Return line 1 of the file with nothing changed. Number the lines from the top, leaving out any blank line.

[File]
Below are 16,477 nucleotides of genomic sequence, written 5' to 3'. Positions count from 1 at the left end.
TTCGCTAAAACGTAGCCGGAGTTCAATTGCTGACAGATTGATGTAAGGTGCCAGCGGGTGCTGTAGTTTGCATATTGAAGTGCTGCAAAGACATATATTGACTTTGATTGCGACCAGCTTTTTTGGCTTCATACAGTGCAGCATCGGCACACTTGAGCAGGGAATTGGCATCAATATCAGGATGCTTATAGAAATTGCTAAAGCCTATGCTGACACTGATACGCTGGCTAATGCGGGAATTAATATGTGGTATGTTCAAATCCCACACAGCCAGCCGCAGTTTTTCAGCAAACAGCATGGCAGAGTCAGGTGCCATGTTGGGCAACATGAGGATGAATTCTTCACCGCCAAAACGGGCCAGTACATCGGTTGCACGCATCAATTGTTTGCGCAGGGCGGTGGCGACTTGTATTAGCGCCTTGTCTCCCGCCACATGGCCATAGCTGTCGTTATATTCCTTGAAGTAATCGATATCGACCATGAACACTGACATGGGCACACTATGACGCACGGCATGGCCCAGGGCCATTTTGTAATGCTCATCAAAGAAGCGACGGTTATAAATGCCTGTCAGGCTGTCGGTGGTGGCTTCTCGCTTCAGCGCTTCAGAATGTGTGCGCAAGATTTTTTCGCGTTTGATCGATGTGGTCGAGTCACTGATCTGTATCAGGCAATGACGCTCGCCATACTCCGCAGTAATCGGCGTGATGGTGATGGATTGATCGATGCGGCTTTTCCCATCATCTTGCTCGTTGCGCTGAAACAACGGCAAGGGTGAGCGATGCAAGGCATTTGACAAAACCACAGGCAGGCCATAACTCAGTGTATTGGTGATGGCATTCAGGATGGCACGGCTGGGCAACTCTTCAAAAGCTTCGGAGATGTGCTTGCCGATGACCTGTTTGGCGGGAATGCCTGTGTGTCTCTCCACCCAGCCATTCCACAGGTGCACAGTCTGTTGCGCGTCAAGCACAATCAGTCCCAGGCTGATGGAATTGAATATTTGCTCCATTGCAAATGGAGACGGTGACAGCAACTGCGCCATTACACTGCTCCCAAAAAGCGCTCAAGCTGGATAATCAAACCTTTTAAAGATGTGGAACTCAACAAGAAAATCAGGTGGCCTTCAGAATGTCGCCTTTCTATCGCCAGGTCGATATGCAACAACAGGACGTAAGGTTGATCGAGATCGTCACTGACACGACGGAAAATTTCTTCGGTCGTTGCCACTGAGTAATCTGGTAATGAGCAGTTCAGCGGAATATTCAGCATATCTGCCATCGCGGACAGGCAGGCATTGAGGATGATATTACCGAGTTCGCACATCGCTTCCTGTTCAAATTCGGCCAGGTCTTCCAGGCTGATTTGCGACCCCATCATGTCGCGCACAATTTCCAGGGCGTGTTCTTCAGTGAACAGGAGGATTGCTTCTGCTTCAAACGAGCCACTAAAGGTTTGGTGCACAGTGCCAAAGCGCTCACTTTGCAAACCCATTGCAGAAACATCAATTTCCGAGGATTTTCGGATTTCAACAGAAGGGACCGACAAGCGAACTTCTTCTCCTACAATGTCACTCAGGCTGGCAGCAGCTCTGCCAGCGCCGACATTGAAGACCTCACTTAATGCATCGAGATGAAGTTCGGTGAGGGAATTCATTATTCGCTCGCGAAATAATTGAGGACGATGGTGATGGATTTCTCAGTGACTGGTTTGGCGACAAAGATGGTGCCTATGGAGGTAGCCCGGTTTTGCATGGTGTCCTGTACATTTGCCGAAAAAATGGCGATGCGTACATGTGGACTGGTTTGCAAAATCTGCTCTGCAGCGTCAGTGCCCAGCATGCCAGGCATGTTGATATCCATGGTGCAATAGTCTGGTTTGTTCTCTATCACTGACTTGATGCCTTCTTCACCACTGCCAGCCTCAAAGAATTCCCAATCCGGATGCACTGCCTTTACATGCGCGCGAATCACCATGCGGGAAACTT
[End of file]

Below are 16,477 nucleotides of genomic sequence, written 5' to 3'. Positions count from 1 at the left end.